Updated 5:02 p.m.: The Georgia Composite Medical Board has voted to suspend Dr. Narendra Nagareddy’s medical license.
“I love you Dad.”
Those were the last words Jim Trimble of RIverdale heard his son Michael say before the elder Trimble headed off to bed.
He woke up sometime during the early hours to let the dog out and noticed his son “laying in a certain position” on the den sofa, where he often slept to relieve his arthritic condition.
The next morning, Trimble found his 42-year-old son dead in the same position. That was March 8, 2014.
Until recently, Trimble believed his son, who had moved in with his parents after his divorce several years earlier, died of a heart attack.
“Whoever it was who did the autopsy…called several months after and said in the report that he died of a heart attack,” Trimble said.
But a GBI autopsy concluded that Michael Robinson Trimble died of “acute alcohol, hydrocodone and alprazalam toxicity,” according to a search warrant issued when law enforcement agencies in January raided the office of Jonesboro psychiatrist Narendra Nagareddy.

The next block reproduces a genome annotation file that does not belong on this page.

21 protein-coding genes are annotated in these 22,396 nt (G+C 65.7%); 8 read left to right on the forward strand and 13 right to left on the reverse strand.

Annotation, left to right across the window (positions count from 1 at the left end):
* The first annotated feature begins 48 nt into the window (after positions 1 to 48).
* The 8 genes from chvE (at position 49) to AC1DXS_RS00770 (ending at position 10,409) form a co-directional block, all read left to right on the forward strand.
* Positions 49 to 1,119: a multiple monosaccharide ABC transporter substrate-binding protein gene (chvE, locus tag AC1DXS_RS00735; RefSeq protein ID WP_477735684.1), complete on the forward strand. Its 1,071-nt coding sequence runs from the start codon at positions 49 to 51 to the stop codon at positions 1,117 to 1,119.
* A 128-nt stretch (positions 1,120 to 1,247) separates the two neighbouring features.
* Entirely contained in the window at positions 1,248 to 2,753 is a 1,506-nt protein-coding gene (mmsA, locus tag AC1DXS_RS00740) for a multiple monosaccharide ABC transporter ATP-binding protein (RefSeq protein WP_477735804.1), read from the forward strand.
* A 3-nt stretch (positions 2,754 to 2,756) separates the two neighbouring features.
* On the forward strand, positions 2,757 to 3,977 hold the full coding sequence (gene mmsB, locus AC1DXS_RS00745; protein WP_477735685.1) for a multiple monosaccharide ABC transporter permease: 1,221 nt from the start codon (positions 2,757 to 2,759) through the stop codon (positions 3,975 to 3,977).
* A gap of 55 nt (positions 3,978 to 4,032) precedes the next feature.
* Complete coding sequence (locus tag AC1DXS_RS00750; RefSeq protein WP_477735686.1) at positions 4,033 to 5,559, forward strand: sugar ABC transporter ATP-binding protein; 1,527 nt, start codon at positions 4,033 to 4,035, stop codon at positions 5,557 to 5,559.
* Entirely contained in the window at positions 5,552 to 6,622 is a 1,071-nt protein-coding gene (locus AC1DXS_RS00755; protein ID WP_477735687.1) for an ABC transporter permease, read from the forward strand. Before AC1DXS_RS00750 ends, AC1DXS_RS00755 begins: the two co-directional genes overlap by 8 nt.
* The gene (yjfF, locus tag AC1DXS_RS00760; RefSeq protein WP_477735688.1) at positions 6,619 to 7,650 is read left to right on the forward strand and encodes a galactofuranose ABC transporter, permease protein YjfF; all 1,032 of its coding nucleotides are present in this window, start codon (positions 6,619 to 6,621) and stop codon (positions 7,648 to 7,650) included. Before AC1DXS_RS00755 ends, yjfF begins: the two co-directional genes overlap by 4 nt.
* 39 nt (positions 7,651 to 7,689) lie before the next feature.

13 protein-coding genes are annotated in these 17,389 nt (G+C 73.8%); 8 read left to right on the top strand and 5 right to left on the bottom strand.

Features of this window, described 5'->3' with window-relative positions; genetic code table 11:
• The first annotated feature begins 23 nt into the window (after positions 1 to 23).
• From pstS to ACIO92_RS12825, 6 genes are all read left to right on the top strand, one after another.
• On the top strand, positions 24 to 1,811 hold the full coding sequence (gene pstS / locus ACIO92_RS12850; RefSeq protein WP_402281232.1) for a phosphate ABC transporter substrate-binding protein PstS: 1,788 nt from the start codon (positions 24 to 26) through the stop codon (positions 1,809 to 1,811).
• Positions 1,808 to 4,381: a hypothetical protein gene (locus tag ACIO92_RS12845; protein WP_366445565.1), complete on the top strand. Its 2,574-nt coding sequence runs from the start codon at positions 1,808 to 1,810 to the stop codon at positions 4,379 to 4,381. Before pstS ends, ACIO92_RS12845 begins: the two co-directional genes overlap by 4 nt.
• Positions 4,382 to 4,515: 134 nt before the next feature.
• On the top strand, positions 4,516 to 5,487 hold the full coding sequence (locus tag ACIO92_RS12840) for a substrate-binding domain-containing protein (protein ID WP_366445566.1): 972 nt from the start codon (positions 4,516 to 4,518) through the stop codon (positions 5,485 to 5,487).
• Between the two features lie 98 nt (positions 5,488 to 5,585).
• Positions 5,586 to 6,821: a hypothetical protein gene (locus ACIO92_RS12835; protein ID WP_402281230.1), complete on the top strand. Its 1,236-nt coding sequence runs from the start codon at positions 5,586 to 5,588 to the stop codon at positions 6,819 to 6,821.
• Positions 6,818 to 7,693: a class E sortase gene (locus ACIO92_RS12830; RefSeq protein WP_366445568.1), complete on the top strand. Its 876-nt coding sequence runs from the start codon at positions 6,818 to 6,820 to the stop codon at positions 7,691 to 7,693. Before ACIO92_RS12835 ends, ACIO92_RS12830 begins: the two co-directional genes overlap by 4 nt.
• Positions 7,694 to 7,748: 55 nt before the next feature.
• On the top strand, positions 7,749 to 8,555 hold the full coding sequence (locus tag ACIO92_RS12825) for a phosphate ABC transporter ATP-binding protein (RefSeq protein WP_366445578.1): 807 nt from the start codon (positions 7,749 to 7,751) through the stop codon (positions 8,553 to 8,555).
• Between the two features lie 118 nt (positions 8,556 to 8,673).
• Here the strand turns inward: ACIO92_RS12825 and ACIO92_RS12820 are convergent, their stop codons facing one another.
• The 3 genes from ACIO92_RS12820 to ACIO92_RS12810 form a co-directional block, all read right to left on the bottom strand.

The search warrant also said that between December 2013 and February 2014, Michael filled prescriptions for 270 alprazolam pills – a nine-months supply, according to records from the Georgia Prescription Drug Monitoring Program.
Authorities say that at least a dozen other Nagareddy patients died of drug overdoses, and there could be dozens more. They accuse the doctor of prescribing narcotics and other controlled medications for no legitimate medical purpose.
Trimble was stunned when The Atlanta Journal-Constitution told him that the warrant included his son’s overdose death.
“I never heard anything about that, Trimble said. “I wasn’t aware of him having any prescription drug problems. He never discussed it with me. The GBI, and DEA and no other law enforcement people have gotten in touch with me.”
Trimble also was unaware of Dr. Nagareddy.
“I never heard him mention that doctor’s name,” Trimble said. “That doesn’t mean he didn’t have contact with him. We know now that he did.”
Nagareddy was initially charged with one felony charge of illegally distributing or dispensing a controlled substance, but authorities have said more charges may be filed.
Nagareddy voluntarily agreed to a suspension of his medical license effective Feb. 5, according to an interim order issued by the Georgia Composite Medical Board. He was released on $100,000 bond on the condition that he not practice.
Drug overdoses claim a heavy toll in Georgia. Here’s a map showing deaths by county.
Read more on prescription drug problems: North Georgia hospital executive arrested in prescription drug bust
Post by guest author Tammy Joyner